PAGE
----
Advertisements for Catholic Mass removed after request for Full Moon Ceremony

Third level colleges across the country are continuing to deal with the outcome of a successful Atheist Ireland campaign with respect to their State-funded chaplaincies. That campaign resulted in a report being issued by the Higher Education Authority, which required all chaplaincies funded by public monies in third level colleges, to strictly adhere to their constitutional obligations with respect to religious discrimination. Colleges are now realising that this means they cannot privilege Roman Catholic students, over students of other faiths and none. Most recently, Dundalk IT has removed advertisements for Roman Catholic Mass from its web site. The removal followed a request from an Ard Druí at the Celtic Druid Temple to also arrange a Full Moon Ceremony in the chaplaincy “Chapel/Prayer Room”, and to advertise this ceremony in exactly the same manner as their Roman Catholic Mass was advertised.

Article 44.2.2 of the Irish Constitution states that:

The State guarantees not to endow any religion.

Atheist Ireland has previously highlighted the behaviour of many third level colleges in handing large sums of public money to Roman Catholic bishops in secret, without advertisement or tender, so that the Catholic Church would assign a priest to provide chaplaincy services. This activity was costing the State more than €1.5M per annum and Atheist Ireland argued that this is inconsistent with Article 44.2.2. Like other third level colleges, Dundalk IT issued a public tender following this HEA report and the chaplain was re-appointed at a significantly reduced cost to public funds. However, Article 44.2.3 of the Irish Constitution also states that:

The State shall not impose any disabilities or make any discrimination on the ground of religion or religious profession, belief of status.

In fact, as is illustrated below in the conclusions of the HEA report, colleges are specifically reminded of their constitutional responsibility to make chaplaincy services available to “students of all faiths” without any discrimination between them.


Conclusions from HEA Report

Conclusions from HEA Report


Previously, Dundalk IT had advertised on the college web site, that regular Roman Catholic Mass would be provided in the “Chapel/Prayer Room” at the college chaplaincy. That advertisement is illustrated in the image below, but visiting the same web page now shows that the college has removed their advertisement for Roman Catholic Mass.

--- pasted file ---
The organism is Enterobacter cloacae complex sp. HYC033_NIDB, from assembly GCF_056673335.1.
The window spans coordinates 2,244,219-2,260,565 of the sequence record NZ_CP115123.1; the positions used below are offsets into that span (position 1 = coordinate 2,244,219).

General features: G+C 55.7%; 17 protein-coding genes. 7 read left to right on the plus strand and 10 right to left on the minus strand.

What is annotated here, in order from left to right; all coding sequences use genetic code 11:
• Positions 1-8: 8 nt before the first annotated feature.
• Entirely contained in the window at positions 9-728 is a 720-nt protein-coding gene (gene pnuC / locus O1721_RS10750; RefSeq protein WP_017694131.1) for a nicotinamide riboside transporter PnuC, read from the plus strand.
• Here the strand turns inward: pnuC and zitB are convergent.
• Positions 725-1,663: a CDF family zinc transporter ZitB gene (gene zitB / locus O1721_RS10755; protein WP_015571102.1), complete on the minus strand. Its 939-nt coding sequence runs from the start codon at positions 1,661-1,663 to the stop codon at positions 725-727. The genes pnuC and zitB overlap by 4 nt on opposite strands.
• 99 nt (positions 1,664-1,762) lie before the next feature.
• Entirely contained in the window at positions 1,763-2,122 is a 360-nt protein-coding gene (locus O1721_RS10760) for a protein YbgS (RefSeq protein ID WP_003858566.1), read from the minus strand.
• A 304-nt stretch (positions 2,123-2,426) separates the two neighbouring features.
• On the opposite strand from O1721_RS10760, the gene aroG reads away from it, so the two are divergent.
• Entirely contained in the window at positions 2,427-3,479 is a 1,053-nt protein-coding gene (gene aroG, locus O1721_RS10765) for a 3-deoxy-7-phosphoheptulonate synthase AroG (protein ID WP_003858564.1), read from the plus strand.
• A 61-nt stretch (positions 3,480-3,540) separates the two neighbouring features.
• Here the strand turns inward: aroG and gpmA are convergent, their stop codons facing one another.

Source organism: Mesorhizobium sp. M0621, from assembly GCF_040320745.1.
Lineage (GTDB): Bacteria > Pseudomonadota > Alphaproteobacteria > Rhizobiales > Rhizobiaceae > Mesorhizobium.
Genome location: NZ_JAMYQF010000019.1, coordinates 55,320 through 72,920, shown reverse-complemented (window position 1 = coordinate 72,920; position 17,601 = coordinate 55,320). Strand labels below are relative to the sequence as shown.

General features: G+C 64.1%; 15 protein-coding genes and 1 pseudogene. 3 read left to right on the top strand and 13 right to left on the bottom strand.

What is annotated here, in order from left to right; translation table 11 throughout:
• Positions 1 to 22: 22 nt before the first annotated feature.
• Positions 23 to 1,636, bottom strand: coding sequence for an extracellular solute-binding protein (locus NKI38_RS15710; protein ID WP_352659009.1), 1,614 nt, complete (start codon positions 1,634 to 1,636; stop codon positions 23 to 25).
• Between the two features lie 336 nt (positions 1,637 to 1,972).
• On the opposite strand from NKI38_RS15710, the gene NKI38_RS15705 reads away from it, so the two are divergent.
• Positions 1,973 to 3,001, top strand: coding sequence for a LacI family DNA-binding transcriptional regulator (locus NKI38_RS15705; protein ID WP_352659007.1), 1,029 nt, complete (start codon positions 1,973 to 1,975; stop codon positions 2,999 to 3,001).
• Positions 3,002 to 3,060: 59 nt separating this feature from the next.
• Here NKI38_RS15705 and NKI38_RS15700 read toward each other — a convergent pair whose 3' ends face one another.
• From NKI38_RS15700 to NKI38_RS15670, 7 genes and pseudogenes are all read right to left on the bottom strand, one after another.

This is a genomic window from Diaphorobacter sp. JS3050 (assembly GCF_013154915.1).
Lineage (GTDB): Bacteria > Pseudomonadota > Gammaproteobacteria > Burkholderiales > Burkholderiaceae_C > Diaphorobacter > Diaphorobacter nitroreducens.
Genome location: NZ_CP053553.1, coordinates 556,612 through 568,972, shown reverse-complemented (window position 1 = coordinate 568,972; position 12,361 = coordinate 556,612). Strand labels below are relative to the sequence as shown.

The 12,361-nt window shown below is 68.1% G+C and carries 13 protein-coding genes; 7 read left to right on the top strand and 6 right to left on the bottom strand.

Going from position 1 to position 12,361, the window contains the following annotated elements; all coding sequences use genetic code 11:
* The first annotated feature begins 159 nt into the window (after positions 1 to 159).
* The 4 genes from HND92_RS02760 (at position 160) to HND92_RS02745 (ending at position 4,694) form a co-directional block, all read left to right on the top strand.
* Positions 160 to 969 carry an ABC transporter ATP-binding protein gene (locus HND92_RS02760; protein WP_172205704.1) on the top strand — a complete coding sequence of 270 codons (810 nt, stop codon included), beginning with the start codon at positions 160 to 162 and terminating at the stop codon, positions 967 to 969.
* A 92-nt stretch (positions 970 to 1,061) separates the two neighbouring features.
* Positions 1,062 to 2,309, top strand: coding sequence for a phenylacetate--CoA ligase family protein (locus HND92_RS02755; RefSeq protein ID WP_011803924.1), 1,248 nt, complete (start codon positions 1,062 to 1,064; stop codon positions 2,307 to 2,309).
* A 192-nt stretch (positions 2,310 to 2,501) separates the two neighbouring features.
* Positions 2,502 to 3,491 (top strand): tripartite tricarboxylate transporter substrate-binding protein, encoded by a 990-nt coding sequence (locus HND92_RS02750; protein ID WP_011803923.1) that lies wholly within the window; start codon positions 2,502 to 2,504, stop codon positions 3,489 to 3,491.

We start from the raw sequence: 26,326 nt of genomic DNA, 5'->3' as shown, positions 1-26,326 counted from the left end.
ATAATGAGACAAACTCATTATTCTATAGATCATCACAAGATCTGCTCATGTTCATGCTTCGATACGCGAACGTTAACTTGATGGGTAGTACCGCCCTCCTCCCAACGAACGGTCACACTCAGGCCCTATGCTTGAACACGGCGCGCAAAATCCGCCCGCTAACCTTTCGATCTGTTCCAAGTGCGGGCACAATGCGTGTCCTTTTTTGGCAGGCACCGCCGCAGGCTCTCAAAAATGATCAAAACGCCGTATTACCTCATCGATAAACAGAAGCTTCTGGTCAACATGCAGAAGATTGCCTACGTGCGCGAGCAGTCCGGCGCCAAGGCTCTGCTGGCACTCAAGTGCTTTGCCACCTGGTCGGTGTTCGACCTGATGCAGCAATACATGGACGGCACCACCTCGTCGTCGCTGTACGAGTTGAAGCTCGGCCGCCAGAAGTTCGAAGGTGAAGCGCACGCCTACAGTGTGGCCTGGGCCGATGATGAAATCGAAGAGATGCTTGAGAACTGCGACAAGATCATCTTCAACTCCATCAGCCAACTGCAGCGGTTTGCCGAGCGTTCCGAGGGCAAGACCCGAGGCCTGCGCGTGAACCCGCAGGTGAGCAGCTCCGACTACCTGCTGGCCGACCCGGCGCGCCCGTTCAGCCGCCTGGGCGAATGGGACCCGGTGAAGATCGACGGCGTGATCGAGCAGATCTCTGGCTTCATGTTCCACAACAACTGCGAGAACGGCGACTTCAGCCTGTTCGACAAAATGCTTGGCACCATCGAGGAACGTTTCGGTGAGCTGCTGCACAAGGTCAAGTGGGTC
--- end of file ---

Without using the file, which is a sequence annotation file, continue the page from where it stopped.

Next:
The removal of the advertisement for Roman Catholic Mass on the campus, followed a request from an Ard Druí at the Celtic Druid Temple. The request was for a Full Moon Ceremony to be conducted by an Ard Druí in the same campus “Chapel/Prayer Room” as the Roman Catholic Mass, and that the Full Moon Ceremony should be advertised by the college in exactly the same manner as the Roman Catholic Mass had been advertised. Rather than accept or reject this request to treat this of all faiths and none equally, the college has simply decided to remove their advertisement for Roman Catholic Mass on campus.


Previous Dundalk IT Chaplaincy Web Site

Previous Dundalk IT Chaplaincy Web Site


This situation leaves a number of questions unanswered though. For example, will some colleges continue to provide facilities exclusively for Roman Catholic activities to the exclusion of those from other faiths and none, even if the Roman Catholic activities will no longer be advertised? At the time of writing, Dundalk IT has still not answered this question. More broadly, considering the third level sector as a whole, will State-funded Roman Catholic chaplains be using their time in our universities and colleges to preach the Catholic position on abortion during the referendum campaign? What will the position of our universities and colleges be on this issue, considering their constitutional obligations as outlined to them by the HEA?

John Hamill


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    Vivienne Daly March 19, 2018


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    Alan March 21, 2018

    While I agree with main argument here, in the upholding and the defense of the constitutional articles, nevertheless, the point remains that, ‘Druidism’ seems to be, at best, a nature based, non dogmatic, ‘spirituality’ and should not be elevated to a class of ‘religion’ and of course, Atheism, is not a religion either. Therefore, whilst the college seems to have made the correct decision here, in my humble opinion, the ‘victory’ lies in the actual, respective constitutional articles and not in any religion!

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      John Hamill April 16, 2018

      Hi Alan … the General Registrar’s Office maintains a list of recognised religious bodies in Ireland for the purpose of wedding solemnisation. The Celtic Druid Temple is on the list. As far as the Irish State is concerned, Druidism is every bit as much a religion as Catholicism. I guess Druids have been practising their religion in Ireland long before people showed up talking about some carpenter-god from thousands of miles away. 🙂 Out of interest, would you consider Buddhism to be a religion? On their web site the Dublin Buddhist Centre states that they don’t believe in a god and so this is an atheist religion (Jainism is another atheist religion). The Dublin Buddhist Centre is also registered as a religious body at the GRO. I don’t think it is within the gift of Irish third level colleges to make subjective decisions about what is and isn’t a “real” religion.